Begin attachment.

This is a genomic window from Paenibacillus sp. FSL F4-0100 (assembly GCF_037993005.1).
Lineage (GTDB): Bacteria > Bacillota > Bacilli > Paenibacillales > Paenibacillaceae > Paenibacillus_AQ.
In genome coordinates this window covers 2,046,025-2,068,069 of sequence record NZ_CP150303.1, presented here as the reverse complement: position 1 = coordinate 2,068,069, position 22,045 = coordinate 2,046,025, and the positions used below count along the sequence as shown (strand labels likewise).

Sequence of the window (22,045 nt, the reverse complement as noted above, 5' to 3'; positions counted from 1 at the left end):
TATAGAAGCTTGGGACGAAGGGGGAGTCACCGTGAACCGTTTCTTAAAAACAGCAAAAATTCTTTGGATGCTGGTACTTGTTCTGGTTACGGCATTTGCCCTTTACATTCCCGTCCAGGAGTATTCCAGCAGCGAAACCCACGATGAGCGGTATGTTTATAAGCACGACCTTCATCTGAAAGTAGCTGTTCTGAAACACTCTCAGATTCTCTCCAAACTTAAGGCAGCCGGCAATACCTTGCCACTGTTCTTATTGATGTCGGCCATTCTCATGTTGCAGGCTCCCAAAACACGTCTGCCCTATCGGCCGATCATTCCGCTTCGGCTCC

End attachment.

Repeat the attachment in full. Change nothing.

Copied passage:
This is a genomic window from Paenibacillus sp. FSL F4-0100 (assembly GCF_037993005.1).
Lineage (GTDB): Bacteria > Bacillota > Bacilli > Paenibacillales > Paenibacillaceae > Paenibacillus_AQ.
In genome coordinates this window covers 2,046,025-2,068,069 of sequence record NZ_CP150303.1, presented here as the reverse complement: position 1 = coordinate 2,068,069, position 22,045 = coordinate 2,046,025, and the positions used below count along the sequence as shown (strand labels likewise).

Sequence of the window (22,045 nt, the reverse complement as noted above, 5' to 3'; positions counted from 1 at the left end):
TATAGAAGCTTGGGACGAAGGGGGAGTCACCGTGAACCGTTTCTTAAAAACAGCAAAAATTCTTTGGATGCTGGTACTTGTTCTGGTTACGGCATTTGCCCTTTACATTCCCGTCCAGGAGTATTCCAGCAGCGAAACCCACGATGAGCGGTATGTTTATAAGCACGACCTTCATCTGAAAGTAGCTGTTCTGAAACACTCTCAGATTCTCTCCAAACTTAAGGCAGCCGGCAATACCTTGCCACTGTTCTTATTGATGTCGGCCATTCTCATGTTGCAGGCTCCCAAAACACGTCTGCCCTATCGGCCGATCATTCCGCTTCGGCTCC